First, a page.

Left Wing Meltdown Over Trump Withdrawing From Paris Agreement Is “A Priesthood Defending Its Religion”
The headline quote is from Tucker Carlson’s monologue last night on Trump’s decision to withdraw the United States from the Paris climate agreement. I thought he made some excellent points about some of the hysteria surrounding the decision.
The truth is that the agreement was a voluntary, non-binding pact (one never ratified by the U.S. Senate) which even some of its most ardent proponents admit will likely do very little to change the trajectory of climate change even if all signatories adhere to it scrupulously. Which, given the history of even binding international pacts, seemed an unlikely outcome.
Carlson has a helpful montage of overwrought media reactions in his segment to illustrate his point:
Trump isn’t being treated as a political leader who made what some consider to be a bad policy decision. He’s being treated as a heretic, an apostate, to what has become one of the most popular global religions.
We’re not supposed to debate climate change policy any more. We’re supposed to accept it as an act of faith as though the proponents of the policy have some divine right to govern as they please without objection.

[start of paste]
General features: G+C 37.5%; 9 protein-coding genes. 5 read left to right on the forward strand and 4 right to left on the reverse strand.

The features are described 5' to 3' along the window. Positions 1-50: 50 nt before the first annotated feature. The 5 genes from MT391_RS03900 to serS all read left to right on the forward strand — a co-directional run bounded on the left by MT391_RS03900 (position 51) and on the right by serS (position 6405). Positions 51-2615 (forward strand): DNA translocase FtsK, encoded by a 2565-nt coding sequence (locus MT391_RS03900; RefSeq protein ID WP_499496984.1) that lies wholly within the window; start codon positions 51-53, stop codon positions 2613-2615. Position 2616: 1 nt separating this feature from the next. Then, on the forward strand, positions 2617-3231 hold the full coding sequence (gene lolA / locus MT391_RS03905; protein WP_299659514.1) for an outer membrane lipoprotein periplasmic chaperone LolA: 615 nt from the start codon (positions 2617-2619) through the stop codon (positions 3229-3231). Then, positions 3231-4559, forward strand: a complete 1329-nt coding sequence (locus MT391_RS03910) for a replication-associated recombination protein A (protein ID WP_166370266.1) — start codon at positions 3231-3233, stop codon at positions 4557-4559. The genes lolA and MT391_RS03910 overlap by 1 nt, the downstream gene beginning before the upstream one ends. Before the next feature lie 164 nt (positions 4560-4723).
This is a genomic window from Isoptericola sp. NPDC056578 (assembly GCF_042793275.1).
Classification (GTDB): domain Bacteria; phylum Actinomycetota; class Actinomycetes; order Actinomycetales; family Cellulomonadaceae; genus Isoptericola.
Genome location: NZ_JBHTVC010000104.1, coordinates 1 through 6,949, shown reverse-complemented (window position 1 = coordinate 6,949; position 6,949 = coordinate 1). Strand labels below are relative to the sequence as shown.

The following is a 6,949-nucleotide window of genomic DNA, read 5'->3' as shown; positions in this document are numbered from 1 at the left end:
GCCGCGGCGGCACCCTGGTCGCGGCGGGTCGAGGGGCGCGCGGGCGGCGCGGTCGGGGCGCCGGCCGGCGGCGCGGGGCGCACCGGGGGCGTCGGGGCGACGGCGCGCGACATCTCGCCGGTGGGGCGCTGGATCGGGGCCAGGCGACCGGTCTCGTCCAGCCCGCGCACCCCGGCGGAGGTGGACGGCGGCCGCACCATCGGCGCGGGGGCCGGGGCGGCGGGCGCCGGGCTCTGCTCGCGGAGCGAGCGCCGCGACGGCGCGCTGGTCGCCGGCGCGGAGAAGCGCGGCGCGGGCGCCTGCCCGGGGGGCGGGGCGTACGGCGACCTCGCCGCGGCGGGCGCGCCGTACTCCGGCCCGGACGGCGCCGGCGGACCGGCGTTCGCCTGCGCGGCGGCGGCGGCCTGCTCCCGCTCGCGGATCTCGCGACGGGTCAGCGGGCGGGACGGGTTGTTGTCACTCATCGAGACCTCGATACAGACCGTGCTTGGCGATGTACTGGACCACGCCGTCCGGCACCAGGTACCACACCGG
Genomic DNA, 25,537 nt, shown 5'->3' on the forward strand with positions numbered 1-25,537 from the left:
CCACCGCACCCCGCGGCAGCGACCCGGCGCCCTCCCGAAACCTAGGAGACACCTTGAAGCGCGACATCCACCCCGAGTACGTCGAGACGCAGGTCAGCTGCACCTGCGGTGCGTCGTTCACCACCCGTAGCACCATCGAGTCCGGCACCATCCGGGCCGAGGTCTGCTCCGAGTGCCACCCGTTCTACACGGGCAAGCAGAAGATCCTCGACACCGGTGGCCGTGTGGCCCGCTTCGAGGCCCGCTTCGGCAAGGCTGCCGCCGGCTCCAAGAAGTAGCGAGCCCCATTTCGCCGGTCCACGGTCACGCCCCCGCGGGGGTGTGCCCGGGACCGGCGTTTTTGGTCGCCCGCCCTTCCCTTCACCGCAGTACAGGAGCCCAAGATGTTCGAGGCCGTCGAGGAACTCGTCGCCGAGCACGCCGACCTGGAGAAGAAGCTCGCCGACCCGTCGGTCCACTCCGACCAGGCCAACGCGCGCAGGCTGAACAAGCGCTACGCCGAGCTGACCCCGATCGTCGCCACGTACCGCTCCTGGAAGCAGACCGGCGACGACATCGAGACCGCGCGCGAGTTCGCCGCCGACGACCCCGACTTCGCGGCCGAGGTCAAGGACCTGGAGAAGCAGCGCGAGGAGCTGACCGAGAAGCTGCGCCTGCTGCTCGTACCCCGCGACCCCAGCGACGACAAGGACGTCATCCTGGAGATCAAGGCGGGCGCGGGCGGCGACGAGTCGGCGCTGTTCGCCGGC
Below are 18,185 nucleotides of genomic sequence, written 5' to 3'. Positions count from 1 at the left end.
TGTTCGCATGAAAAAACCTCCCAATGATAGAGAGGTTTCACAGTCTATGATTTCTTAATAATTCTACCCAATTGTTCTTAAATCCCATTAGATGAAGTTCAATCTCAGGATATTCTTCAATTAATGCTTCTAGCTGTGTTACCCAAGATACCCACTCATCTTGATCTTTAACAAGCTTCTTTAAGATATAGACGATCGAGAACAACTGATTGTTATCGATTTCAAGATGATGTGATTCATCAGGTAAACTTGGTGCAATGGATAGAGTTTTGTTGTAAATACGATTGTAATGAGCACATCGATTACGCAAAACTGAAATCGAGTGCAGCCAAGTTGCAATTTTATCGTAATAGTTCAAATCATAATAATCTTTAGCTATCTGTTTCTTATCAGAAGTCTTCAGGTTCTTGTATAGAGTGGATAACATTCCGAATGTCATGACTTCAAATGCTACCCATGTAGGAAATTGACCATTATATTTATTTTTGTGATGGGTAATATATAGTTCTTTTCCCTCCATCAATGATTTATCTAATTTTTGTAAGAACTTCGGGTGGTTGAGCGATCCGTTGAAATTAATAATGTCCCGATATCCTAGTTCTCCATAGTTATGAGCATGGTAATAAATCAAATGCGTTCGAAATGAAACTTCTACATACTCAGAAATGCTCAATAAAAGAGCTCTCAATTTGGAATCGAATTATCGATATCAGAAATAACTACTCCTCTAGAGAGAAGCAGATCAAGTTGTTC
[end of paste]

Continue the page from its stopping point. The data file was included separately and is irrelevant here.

It seems to me that this country once fought a revolution over that sort of thing. Trump said in his speech that he was elected to represent Pittsburgh not Paris, which was a great line even if the Mayor of Pittsburgh disagrees.
The truth is that Trump’s decision will likely change very little. “Despite Paris Accord Exit, Companies Expect Little Change,” the Wall Street Journal reports this morning.
There are echoes of that here in North Dakota. “North Dakota Coal Industry Not Backing off Carbon Capture,” the Associated Press reported after news of Trump’s withdrawal from the agreement broke.
The importance of the Paris agreement has, like so many of the claims we see from the environmentalists movement, been embellished and exaggerated. Trump’s bluster about how draconian this deal was for American business was, because of the voluntary nature of the pact, largely imaginary. But on that same note, so too are the dire predictions about the consequences of withdrawing from the agreement from Trump’s critics.
I’m glad Trump withdrew our country from the agreement, if for no other reason than to undermine and marginalize the global Cult of Green.